341. Action Memorandum From the Assistant Secretary of State for East Asian and Pacific Affairs (Bundy) to Secretary of State Rusk1


  • Thailand: Getting Concurrence for B–52 Operations and a Formal Understanding on Occupancy of U.S. Bases and Land Costs

Mr. McNaughton and I have reviewed these problems in detail with Ambassador Martin. We have agreed on two basic recommendations, more fully spelled out in the discussion below:

That we instruct Ambassador Martin to seek Thai concurrence for B–52 operations from U Tapao at once, with the package defined below.
That we await the outcome of this discussion before instructing Ambassador Martin to take up the question of a formal agreement on base occupancy and an undertaking by the Thai to handle land costs. As the discussion below indicates, this problem is inherently more complicated and difficult. We outline below possible avenues of approach, with an indicated course of action subject to judgment of the climate at the time.

Mr. McNaughton is presenting these recommendations separately and concurrently to Secretary McNamara.

I. Concurrence in U Tapao Operations


In December, Ambassador Martin believed that this could be obtained without any significant undertakings on our part. Unfortunately, subsequent publicity, which the Thai interpreted as a virtual U.S. decision assuming Thai concurrence which of course was not yet given, disturbed the atmosphere. Moreover, our request was finally submitted in late January on a contingency basis, which led the Thai to feel there was plenty of time to explore the issue. Hence, they came forward with a series of general requests, largely in the MAP area.

We believe we must now go in with a firm request to begin B–52 operations from U Tapao.

Ambassador Martin believes that a decision to do that and to give him authority described below and incorporated in a telegram of instruction attached2 would put us in a good posture for seeking Thai concurrence in B–52 operations from U Tapao. Essentially, he would be authorized to convey to the Thai some selected delivery times for already approved FY 1967 MAP items, to give general assurances for air defense, and to reveal to the Thai certain items already tentatively approved in the FY 1968 program. In addition, he would be authorized to indicate to the Thai that our FY 1968 MAP planning level stood at $60 million, subject to the congressional process in the terms described below. In essence, we would not be making any undertakings to the Thai that go beyond what we already propose to do under the FY 1967 MAP program and the hard core of the FY 1968 program; we would be revealing to the Thai earlier than usual elements of the 1968 program, and this is the crucial timing element.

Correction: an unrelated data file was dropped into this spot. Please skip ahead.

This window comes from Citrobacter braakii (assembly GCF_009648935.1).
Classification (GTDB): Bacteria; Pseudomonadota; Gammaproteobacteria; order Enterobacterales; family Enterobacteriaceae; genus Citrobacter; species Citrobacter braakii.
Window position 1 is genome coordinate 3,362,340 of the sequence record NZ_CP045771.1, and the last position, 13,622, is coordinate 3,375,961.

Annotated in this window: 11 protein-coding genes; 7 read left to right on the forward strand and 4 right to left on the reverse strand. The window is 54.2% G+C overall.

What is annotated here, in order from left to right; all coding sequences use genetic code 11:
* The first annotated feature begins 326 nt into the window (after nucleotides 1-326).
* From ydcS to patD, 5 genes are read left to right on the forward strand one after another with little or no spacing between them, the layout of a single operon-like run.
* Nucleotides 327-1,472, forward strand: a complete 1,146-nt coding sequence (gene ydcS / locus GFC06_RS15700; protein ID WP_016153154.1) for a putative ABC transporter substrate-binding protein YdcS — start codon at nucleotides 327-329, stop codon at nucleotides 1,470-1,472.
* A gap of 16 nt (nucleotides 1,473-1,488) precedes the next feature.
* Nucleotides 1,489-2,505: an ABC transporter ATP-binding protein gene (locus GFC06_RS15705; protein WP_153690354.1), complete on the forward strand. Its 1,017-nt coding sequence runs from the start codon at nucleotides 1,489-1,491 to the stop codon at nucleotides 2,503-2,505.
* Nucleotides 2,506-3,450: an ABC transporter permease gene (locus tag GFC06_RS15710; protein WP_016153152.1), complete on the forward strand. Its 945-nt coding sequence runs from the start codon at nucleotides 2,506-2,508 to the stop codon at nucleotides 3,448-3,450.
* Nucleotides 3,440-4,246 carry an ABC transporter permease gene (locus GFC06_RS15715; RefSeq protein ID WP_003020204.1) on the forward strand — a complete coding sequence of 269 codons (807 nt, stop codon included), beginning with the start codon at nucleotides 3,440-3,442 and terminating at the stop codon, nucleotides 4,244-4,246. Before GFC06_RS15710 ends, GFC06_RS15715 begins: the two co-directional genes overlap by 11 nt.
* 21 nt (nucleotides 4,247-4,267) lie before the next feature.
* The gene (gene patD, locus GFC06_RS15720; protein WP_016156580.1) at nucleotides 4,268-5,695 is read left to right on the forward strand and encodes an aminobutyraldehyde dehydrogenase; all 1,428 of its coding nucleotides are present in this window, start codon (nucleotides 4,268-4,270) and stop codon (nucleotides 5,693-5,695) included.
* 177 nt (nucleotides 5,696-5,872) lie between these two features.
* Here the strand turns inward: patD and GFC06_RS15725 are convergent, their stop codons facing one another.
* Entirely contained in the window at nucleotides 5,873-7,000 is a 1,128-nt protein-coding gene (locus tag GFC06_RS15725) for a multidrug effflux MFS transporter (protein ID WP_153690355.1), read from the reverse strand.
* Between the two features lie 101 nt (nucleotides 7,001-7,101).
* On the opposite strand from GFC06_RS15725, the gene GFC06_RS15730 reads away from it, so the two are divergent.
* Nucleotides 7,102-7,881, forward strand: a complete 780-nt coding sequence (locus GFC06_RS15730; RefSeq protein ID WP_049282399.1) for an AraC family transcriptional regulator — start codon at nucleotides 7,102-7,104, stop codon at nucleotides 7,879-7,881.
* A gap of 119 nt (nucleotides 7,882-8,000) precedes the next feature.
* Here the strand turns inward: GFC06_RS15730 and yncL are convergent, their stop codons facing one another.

Proposed Responses to Thai Requests

Prompt Delivery of MAP Items—Ambassador Martin believes that it is essential that we do everything possible to ensure prompt delivery of key items in the FY 1967 program. This applies particularly to anti-aircraft guns, [Page 756] and he will work with Mr. Steadman to identify other categories, so that we can get good reading of what the possibilities are. In the proposed package for Ambassador Martinʼs use, the delivery date would be specified for the anti-aircraft weapons. Other delivery dates could probably be left to be handled through normal military assistance channels, but rapidly and concurrently with the Ambassadorʼs approach.
Air Defense—The Thai express a general need for some assurance in this area, although their military authorities recognize that North Vietnamese air capabilities in fact constitute no present threat to Bangkok. Unfortunately, the Thai are aware of certain rather grandiose military plans worked out by General Stilwell in the fall of 1965 (in the Ambassadorʼs absence), which included substantial numbers of U.S. Hawk deployments and even Nike Hercules. The Ambassador has walked this one back as hard as possible with the Thai, and believes they clearly understand that there is no present threat. Nonetheless, he believes it would be of great assistance if he were authorized to tell the Thai that we would keep the air threat under continuing review, that there were available air defense units in U.S. reserve forces, and that we would consider the deployment of such units to Thailand if the need ever arose.
Exact Statement of the FY 1968 $60 million MAP Planning Level—It is of course recognized that any statement on this subject would have to be subject to the appropriation process, and the Thai understand this. Ambassador Martin believes, however, that it would be of great importance to be able to say to the Thai that this was a firm plan unless there were a really disastrous cut in the DOD or MAP appropriations. All of us feel, as a practical matter, that unless there is such a disastrous cut, we would in fact wish to give Thailand a priority that would bring it up to that level.